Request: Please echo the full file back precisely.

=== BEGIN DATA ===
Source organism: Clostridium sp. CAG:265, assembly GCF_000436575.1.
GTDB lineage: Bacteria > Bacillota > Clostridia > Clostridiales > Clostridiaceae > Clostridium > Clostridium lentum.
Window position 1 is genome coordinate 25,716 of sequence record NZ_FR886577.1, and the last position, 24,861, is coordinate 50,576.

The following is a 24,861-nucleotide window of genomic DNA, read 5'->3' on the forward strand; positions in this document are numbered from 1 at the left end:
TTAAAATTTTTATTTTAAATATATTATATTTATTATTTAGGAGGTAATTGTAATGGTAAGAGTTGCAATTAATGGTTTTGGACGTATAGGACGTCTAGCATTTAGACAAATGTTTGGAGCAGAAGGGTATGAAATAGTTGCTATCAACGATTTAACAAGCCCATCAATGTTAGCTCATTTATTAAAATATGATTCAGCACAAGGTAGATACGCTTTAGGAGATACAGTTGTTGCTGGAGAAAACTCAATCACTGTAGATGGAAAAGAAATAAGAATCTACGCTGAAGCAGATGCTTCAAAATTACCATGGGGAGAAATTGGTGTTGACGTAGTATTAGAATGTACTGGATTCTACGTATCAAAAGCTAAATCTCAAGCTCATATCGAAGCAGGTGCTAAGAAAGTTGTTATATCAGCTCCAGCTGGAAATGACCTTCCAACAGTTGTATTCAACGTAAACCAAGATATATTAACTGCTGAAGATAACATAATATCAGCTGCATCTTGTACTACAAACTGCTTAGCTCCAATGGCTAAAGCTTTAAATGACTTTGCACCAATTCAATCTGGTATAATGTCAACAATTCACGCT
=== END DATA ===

Source organism: Clostridium sp. CAG:265, assembly GCF_000436575.1.
GTDB lineage: Bacteria > Bacillota > Clostridia > Clostridiales > Clostridiaceae > Clostridium > Clostridium lentum.
Window position 1 is genome coordinate 25,716 of sequence record NZ_FR886577.1, and the last position, 24,861, is coordinate 50,576.

The following is a 24,861-nucleotide window of genomic DNA, read 5'->3' on the forward strand; positions in this document are numbered from 1 at the left end:
TTAAAATTTTTATTTTAAATATATTATATTTATTATTTAGGAGGTAATTGTAATGGTAAGAGTTGCAATTAATGGTTTTGGACGTATAGGACGTCTAGCATTTAGACAAATGTTTGGAGCAGAAGGGTATGAAATAGTTGCTATCAACGATTTAACAAGCCCATCAATGTTAGCTCATTTATTAAAATATGATTCAGCACAAGGTAGATACGCTTTAGGAGATACAGTTGTTGCTGGAGAAAACTCAATCACTGTAGATGGAAAAGAAATAAGAATCTACGCTGAAGCAGATGCTTCAAAATTACCATGGGGAGAAATTGGTGTTGACGTAGTATTAGAATGTACTGGATTCTACGTATCAAAAGCTAAATCTCAAGCTCATATCGAAGCAGGTGCTAAGAAAGTTGTTATATCAGCTCCAGCTGGAAATGACCTTCCAACAGTTGTATTCAACGTAAACCAAGATATATTAACTGCTGAAGATAACATAATATCAGCTGCATCTTGTACTACAAACTGCTTAGCTCCAATGGCTAAAGCTTTAAATGACTTTGCACCAATTCAATCTGGTATAATGTCAACAATTCACGCT